The comment about the interest struck in mime-types by the hand movements in Thai dance made me want to write just a little bit more about it.  I imagine there is a strong historical link between classical mime, and its codified movements, and Asian dance forms.

There is certainly a shared history between Thai dance-drama and Indian dance-drama, with some speculating that the original dance movements came from India.  This would be borne out by the Natyasastra, a comprehensive dramaturgical manual, attributed to Bharata, a sage. The book came into existence sometime between the second and eighth century A.D., and lays out detailed description of every aspect of drama, from its origin with Brahma, to the prescripted hand, feet, eye and body movements, from the types of plays and characters to descriptions of emotion and action. 

A large portion of the Natyasastra is dedicated to the detailed description of body movements and their meanings. It is a complete body sign language. This includes mudras (meaningful positions) for the hands, feet, eyes, head, positions for the body (placement of hips, legs, torso), and combinations of each.  For example, the "Pataka" is made with thumb bent and other fingers stretched out. This conveys striking, driving, joy, pride and so on. If both hands and fingers are moving, it suggests rain, showering of flowers, etc. The precise positioning and meaning of each are prescribed in the Natyasastra and form the basis of all Classical Theatre/Dance movements. The effect is that of mime combined with dance, as dancers emote with their faces and let the emotion and action come through their movements. Only specialists are versed in the meaning of the mudras, but the beauty of the movements is widely appreciated.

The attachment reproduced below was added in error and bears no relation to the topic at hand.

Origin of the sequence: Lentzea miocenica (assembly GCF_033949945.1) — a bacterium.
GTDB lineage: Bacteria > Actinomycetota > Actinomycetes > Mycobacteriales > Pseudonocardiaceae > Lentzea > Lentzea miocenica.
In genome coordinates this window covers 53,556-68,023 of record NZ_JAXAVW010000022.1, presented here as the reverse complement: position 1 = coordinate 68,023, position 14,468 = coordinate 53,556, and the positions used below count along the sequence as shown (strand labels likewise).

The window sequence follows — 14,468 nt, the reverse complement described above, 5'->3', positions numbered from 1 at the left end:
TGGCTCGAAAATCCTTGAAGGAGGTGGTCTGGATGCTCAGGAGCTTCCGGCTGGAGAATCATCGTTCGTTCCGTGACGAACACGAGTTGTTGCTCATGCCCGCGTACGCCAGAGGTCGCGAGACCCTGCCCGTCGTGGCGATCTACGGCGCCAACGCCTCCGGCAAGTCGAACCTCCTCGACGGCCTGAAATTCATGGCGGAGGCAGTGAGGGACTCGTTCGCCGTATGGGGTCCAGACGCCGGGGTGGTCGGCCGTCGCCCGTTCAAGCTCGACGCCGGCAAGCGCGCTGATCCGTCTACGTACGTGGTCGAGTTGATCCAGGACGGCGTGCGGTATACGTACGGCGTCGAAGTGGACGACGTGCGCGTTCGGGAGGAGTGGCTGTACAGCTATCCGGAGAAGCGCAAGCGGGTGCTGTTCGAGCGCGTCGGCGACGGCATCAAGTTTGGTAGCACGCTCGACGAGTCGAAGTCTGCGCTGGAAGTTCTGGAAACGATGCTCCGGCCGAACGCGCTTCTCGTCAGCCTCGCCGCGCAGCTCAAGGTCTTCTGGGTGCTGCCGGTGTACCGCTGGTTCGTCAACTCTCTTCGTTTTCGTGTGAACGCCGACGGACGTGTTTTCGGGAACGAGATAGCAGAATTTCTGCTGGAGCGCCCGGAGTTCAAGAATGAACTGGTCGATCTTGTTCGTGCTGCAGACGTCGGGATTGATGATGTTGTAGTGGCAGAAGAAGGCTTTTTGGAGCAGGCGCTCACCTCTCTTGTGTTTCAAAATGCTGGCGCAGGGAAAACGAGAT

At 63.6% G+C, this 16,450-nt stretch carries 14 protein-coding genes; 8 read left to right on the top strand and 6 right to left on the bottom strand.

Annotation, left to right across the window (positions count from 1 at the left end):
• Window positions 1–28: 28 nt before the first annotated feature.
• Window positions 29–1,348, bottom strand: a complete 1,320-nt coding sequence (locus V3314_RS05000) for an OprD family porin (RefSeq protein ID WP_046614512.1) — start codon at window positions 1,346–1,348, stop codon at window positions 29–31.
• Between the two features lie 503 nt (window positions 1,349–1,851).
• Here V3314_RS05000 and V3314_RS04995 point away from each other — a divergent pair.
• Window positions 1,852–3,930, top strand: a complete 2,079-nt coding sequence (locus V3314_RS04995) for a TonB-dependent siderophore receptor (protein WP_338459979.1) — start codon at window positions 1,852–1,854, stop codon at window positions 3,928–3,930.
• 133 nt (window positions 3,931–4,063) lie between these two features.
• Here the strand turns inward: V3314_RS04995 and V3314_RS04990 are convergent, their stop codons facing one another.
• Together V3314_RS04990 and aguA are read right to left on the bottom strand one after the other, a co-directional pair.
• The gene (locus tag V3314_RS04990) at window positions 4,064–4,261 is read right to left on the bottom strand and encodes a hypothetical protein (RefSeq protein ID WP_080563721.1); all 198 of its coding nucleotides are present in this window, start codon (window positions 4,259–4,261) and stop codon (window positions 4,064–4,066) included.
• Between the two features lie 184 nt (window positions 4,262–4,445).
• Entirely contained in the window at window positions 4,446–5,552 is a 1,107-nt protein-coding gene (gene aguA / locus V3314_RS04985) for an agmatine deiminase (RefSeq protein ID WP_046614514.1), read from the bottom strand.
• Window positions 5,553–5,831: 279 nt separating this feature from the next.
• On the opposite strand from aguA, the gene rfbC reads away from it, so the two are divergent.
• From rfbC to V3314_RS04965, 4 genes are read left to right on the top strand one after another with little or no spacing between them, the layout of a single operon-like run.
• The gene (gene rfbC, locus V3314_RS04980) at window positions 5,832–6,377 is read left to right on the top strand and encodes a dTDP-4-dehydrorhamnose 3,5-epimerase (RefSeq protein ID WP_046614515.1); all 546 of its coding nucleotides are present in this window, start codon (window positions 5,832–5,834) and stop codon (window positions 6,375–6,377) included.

(This information is taken from my doctoral dissertation when discussing how drama differs in its various aspects from culture to culture.)

For a great article about Christian Thai Likay dance-drama, go to this link:  It is an article written for Lausanne World Pulse e-mag by Allan Eubank.

Friday, August 6, 2010

Asian Christian theatre

I think I will need to take several posts to talk about my Oberammergau experience and reactions, so let me begin by briefly mentioning the wonderful ethnic arts experienced at the latest Global Consultation on Music and Missions.  Many years ago I heard about Thai folk drama being used to give Biblical messages. The piece mentioned was "The Prodigal Daughter" in Thai Likay form.  Likay is a traditional folk form of drama that uses Thai dance, song, music and melodrama to tell a story. They also incorporate a lot of the classical Indian dance movements - particularly with hand gestures, where each position of the hand has meaning.